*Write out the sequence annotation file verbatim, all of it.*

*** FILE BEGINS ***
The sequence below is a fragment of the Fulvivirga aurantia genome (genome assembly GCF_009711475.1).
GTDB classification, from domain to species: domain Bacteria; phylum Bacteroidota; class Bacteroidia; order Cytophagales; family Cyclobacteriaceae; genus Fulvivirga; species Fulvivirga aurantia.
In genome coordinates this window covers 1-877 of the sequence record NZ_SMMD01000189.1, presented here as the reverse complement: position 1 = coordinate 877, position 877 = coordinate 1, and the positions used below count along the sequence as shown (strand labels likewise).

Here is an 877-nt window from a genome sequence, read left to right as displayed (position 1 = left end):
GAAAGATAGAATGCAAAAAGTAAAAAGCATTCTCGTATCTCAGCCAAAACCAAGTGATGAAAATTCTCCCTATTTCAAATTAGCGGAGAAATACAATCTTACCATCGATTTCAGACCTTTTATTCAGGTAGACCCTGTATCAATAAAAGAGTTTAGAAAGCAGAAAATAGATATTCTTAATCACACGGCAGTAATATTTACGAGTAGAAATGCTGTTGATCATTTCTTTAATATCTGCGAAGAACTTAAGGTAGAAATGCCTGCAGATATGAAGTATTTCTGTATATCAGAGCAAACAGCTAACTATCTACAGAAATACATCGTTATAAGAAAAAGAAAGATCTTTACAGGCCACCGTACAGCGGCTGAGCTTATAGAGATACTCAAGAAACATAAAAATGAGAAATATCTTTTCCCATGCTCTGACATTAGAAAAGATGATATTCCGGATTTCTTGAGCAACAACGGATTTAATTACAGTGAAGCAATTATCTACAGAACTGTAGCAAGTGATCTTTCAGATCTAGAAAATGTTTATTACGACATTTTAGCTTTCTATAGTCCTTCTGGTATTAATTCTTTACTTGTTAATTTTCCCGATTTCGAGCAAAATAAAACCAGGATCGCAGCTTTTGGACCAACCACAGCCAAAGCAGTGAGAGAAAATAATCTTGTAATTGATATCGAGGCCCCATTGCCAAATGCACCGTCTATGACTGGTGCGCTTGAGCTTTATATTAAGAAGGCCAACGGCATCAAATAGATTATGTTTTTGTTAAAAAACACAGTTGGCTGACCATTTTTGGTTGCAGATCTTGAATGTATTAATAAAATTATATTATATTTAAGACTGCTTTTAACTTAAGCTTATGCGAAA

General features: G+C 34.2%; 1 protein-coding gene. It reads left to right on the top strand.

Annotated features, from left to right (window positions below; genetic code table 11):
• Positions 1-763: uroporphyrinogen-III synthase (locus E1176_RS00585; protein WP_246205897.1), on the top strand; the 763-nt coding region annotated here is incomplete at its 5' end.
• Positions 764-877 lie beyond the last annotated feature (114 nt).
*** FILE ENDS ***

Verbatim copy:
The sequence below is a fragment of the Fulvivirga aurantia genome (genome assembly GCF_009711475.1).
GTDB classification, from domain to species: domain Bacteria; phylum Bacteroidota; class Bacteroidia; order Cytophagales; family Cyclobacteriaceae; genus Fulvivirga; species Fulvivirga aurantia.
In genome coordinates this window covers 1-877 of the sequence record NZ_SMMD01000189.1, presented here as the reverse complement: position 1 = coordinate 877, position 877 = coordinate 1, and the positions used below count along the sequence as shown (strand labels likewise).

Here is an 877-nt window from a genome sequence, read left to right as displayed (position 1 = left end):
GAAAGATAGAATGCAAAAAGTAAAAAGCATTCTCGTATCTCAGCCAAAACCAAGTGATGAAAATTCTCCCTATTTCAAATTAGCGGAGAAATACAATCTTACCATCGATTTCAGACCTTTTATTCAGGTAGACCCTGTATCAATAAAAGAGTTTAGAAAGCAGAAAATAGATATTCTTAATCACACGGCAGTAATATTTACGAGTAGAAATGCTGTTGATCATTTCTTTAATATCTGCGAAGAACTTAAGGTAGAAATGCCTGCAGATATGAAGTATTTCTGTATATCAGAGCAAACAGCTAACTATCTACAGAAATACATCGTTATAAGAAAAAGAAAGATCTTTACAGGCCACCGTACAGCGGCTGAGCTTATAGAGATACTCAAGAAACATAAAAATGAGAAATATCTTTTCCCATGCTCTGACATTAGAAAAGATGATATTCCGGATTTCTTGAGCAACAACGGATTTAATTACAGTGAAGCAATTATCTACAGAACTGTAGCAAGTGATCTTTCAGATCTAGAAAATGTTTATTACGACATTTTAGCTTTCTATAGTCCTTCTGGTATTAATTCTTTACTTGTTAATTTTCCCGATTTCGAGCAAAATAAAACCAGGATCGCAGCTTTTGGACCAACCACAGCCAAAGCAGTGAGAGAAAATAATCTTGTAATTGATATCGAGGCCCCATTGCCAAATGCACCGTCTATGACTGGTGCGCTTGAGCTTTATATTAAGAAGGCCAACGGCATCAAATAGATTATGTTTTTGTTAAAAAACACAGTTGGCTGACCATTTTTGGTTGCAGATCTTGAATGTATTAATAAAATTATATTATATTTAAGACTGCTTTTAACTTAAGCTTATGCGAAA

General features: G+C 34.2%; 1 protein-coding gene. It reads left to right on the top strand.

Annotated features, from left to right (window positions below; genetic code table 11):
• Positions 1-763: uroporphyrinogen-III synthase (locus E1176_RS00585; protein WP_246205897.1), on the top strand; the 763-nt coding region annotated here is incomplete at its 5' end.
• Positions 764-877 lie beyond the last annotated feature (114 nt).